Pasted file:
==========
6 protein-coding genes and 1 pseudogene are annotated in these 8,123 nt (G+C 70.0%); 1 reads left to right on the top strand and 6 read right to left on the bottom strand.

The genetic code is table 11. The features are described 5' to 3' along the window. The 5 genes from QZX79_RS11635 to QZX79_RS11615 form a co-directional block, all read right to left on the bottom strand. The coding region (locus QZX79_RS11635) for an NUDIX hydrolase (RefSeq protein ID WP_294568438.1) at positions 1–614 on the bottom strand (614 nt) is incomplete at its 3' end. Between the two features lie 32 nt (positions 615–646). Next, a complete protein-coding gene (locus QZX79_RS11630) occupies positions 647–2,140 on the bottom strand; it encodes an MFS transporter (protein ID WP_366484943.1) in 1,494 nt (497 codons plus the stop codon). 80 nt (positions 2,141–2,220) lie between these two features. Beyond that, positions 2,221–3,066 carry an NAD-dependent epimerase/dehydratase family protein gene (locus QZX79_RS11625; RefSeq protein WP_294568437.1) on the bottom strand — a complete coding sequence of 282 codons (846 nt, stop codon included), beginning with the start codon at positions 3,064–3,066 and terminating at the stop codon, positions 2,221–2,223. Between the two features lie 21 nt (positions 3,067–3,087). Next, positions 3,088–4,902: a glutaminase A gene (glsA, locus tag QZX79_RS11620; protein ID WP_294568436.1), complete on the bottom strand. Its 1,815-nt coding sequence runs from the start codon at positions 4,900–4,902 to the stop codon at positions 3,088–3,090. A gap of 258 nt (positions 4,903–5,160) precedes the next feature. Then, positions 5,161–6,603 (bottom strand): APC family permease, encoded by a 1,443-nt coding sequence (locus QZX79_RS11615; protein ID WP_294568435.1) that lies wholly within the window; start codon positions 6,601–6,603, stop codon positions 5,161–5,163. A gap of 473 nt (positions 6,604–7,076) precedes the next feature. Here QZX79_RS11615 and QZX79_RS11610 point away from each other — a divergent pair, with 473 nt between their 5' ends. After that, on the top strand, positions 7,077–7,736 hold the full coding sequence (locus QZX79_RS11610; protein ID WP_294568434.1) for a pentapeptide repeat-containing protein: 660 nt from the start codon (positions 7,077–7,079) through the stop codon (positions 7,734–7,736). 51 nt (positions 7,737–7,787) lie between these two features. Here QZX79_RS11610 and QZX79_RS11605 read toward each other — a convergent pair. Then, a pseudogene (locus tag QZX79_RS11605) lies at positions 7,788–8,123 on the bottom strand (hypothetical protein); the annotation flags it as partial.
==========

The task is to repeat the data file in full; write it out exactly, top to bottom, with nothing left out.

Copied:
6 protein-coding genes and 1 pseudogene are annotated in these 8,123 nt (G+C 70.0%); 1 reads left to right on the top strand and 6 read right to left on the bottom strand.

The genetic code is table 11. The features are described 5' to 3' along the window. The 5 genes from QZX79_RS11635 to QZX79_RS11615 form a co-directional block, all read right to left on the bottom strand. The coding region (locus QZX79_RS11635) for an NUDIX hydrolase (RefSeq protein ID WP_294568438.1) at positions 1–614 on the bottom strand (614 nt) is incomplete at its 3' end. Between the two features lie 32 nt (positions 615–646). Next, a complete protein-coding gene (locus QZX79_RS11630) occupies positions 647–2,140 on the bottom strand; it encodes an MFS transporter (protein ID WP_366484943.1) in 1,494 nt (497 codons plus the stop codon). 80 nt (positions 2,141–2,220) lie between these two features. Beyond that, positions 2,221–3,066 carry an NAD-dependent epimerase/dehydratase family protein gene (locus QZX79_RS11625; RefSeq protein WP_294568437.1) on the bottom strand — a complete coding sequence of 282 codons (846 nt, stop codon included), beginning with the start codon at positions 3,064–3,066 and terminating at the stop codon, positions 2,221–2,223. Between the two features lie 21 nt (positions 3,067–3,087). Next, positions 3,088–4,902: a glutaminase A gene (glsA, locus tag QZX79_RS11620; protein ID WP_294568436.1), complete on the bottom strand. Its 1,815-nt coding sequence runs from the start codon at positions 4,900–4,902 to the stop codon at positions 3,088–3,090. A gap of 258 nt (positions 4,903–5,160) precedes the next feature. Then, positions 5,161–6,603 (bottom strand): APC family permease, encoded by a 1,443-nt coding sequence (locus QZX79_RS11615; protein ID WP_294568435.1) that lies wholly within the window; start codon positions 6,601–6,603, stop codon positions 5,161–5,163. A gap of 473 nt (positions 6,604–7,076) precedes the next feature. Here QZX79_RS11615 and QZX79_RS11610 point away from each other — a divergent pair, with 473 nt between their 5' ends. After that, on the top strand, positions 7,077–7,736 hold the full coding sequence (locus QZX79_RS11610; protein ID WP_294568434.1) for a pentapeptide repeat-containing protein: 660 nt from the start codon (positions 7,077–7,079) through the stop codon (positions 7,734–7,736). 51 nt (positions 7,737–7,787) lie between these two features. Here QZX79_RS11610 and QZX79_RS11605 read toward each other — a convergent pair. Then, a pseudogene (locus tag QZX79_RS11605) lies at positions 7,788–8,123 on the bottom strand (hypothetical protein); the annotation flags it as partial.